Here in Atlanta, we have numerous examples of these Xhurches or Ex-Churches. One of the more famous ones is The Tabernacle. The Tabernacle was planted in 1910 as The Broughton Tabernacle and housed The Third Baptist Church with its 4,000+ members until the mid-1980’s when the church found a new location. Did you catch that? The church found a new location. Here’s what I’m getting at: The church never was and never will be a physical building. The church is its people.
The church starts with Jesus and ends with Jesus. Jesus and his followers were the first church and they didn’t solely rely on a building or certain place to share, pray, teach, baptize, eat, drink and be merry. They walked and they wandered and yes, they targeted houses of worship as places they knew large groups of people would gather, but by no means was the place of worship (synagogue) the end. The place of worship was the means to getting the message out, not the end of the message.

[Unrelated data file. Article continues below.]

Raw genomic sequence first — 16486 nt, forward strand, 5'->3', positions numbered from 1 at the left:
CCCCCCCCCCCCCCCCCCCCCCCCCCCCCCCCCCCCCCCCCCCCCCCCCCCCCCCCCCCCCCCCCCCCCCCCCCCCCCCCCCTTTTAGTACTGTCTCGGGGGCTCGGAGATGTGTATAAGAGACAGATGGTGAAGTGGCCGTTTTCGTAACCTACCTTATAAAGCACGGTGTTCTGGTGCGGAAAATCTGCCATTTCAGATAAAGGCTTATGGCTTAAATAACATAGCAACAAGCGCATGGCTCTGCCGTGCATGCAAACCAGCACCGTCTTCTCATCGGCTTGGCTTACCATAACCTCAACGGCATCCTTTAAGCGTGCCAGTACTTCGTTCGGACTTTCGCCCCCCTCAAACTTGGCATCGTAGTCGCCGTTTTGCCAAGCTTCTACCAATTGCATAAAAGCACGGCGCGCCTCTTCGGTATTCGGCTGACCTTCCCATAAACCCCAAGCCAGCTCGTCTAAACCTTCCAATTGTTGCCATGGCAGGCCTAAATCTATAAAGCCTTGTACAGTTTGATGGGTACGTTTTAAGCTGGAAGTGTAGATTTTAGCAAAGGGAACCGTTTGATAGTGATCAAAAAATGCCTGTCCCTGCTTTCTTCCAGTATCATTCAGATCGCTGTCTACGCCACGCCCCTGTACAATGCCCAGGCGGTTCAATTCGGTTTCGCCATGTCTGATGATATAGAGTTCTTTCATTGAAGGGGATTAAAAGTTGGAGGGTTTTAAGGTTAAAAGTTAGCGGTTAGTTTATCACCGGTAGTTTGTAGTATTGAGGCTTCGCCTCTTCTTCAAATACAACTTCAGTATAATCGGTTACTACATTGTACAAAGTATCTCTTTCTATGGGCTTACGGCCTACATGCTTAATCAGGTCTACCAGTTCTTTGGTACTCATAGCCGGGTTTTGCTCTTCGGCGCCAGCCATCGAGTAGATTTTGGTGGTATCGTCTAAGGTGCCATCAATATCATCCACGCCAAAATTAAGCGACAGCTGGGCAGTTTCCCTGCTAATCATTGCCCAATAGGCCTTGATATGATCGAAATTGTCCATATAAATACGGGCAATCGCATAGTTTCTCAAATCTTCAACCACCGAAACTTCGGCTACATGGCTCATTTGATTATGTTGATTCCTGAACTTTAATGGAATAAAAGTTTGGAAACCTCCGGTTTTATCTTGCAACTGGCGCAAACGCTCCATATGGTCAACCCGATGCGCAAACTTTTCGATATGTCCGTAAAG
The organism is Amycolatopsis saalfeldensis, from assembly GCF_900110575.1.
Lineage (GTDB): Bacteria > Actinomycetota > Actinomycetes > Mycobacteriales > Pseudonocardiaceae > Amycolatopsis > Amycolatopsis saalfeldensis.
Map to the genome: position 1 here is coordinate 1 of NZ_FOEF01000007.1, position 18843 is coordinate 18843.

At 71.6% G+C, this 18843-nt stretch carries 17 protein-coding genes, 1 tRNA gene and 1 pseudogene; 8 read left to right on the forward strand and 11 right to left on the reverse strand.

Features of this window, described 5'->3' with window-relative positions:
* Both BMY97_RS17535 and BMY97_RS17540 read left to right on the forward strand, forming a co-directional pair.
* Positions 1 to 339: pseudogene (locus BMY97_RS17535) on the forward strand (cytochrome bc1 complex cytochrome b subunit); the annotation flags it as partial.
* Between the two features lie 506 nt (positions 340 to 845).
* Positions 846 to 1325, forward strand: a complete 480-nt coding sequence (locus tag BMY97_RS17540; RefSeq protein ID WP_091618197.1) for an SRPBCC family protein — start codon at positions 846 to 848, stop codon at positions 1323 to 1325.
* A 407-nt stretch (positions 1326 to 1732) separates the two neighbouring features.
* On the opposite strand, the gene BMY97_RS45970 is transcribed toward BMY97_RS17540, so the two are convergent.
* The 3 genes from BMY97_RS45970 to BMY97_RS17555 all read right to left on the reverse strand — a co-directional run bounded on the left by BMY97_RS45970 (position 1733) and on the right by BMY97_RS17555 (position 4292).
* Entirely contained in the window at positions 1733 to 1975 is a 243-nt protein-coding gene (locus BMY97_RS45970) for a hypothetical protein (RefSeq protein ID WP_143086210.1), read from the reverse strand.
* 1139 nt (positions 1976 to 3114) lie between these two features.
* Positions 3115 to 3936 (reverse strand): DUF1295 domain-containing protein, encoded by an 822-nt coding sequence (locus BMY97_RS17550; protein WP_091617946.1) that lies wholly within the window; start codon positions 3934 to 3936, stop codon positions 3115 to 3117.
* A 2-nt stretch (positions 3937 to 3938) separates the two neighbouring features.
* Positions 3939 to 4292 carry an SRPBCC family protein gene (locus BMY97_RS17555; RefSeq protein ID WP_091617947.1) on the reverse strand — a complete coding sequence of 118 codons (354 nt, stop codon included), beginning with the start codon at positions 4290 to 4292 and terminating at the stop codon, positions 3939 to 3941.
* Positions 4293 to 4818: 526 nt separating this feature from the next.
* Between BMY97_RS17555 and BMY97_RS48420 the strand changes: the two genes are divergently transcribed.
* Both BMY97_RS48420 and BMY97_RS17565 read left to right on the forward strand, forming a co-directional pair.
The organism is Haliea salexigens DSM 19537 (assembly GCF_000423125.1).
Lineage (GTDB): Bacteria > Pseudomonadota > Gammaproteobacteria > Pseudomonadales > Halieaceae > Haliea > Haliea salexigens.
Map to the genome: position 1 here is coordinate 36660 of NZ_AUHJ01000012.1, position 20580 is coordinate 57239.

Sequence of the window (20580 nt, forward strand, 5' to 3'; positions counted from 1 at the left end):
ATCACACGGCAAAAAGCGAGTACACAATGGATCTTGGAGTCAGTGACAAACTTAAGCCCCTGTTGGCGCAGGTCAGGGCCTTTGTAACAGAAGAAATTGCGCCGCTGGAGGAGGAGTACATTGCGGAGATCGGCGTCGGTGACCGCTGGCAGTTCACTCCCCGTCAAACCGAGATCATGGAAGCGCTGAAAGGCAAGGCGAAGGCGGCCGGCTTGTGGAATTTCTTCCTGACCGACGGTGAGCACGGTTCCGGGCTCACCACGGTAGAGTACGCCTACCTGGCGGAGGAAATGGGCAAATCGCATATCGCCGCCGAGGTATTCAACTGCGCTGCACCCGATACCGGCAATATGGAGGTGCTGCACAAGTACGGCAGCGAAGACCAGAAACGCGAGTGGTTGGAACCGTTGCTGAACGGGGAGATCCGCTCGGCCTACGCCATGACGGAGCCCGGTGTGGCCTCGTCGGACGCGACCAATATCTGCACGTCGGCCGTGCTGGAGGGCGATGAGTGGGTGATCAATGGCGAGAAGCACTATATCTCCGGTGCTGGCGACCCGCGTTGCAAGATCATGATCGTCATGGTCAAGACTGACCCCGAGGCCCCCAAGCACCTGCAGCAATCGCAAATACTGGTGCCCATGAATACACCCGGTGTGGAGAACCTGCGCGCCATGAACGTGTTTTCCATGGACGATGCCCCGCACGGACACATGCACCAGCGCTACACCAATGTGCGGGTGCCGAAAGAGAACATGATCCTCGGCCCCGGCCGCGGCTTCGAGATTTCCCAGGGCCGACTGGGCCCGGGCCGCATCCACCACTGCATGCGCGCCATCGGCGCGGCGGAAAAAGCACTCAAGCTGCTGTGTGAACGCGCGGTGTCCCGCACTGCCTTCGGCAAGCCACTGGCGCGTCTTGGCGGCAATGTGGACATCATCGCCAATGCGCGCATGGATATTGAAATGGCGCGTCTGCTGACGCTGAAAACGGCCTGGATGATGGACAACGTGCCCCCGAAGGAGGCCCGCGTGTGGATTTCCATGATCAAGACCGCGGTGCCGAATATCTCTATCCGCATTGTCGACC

We see a throwback to this non-locational based Christian messaging and teaching today with small group studies taking place in people’s homes, businesses and schools. We see it in the exploding use of internet driven sermons and studies. We see it in hospitals, prisons, mission trips and summer youth camps. It’s actually mind-blowing and freeing to see how much further Jesus can go beyond a building’s walls.
The church is not a building, the church is a people. While the venue may come and go, the church adapts and continues on.
Disused churches: documenting the adaptive reuse of religious buildings | Religion and the Public Sphere
The Xhurches project documents how religious buildings are being repurposed all over the world. Here the projects co-director Van Pham discusses how these spaces are being reimagined and what this tells us about the notion of religion, spiritual practice and community today.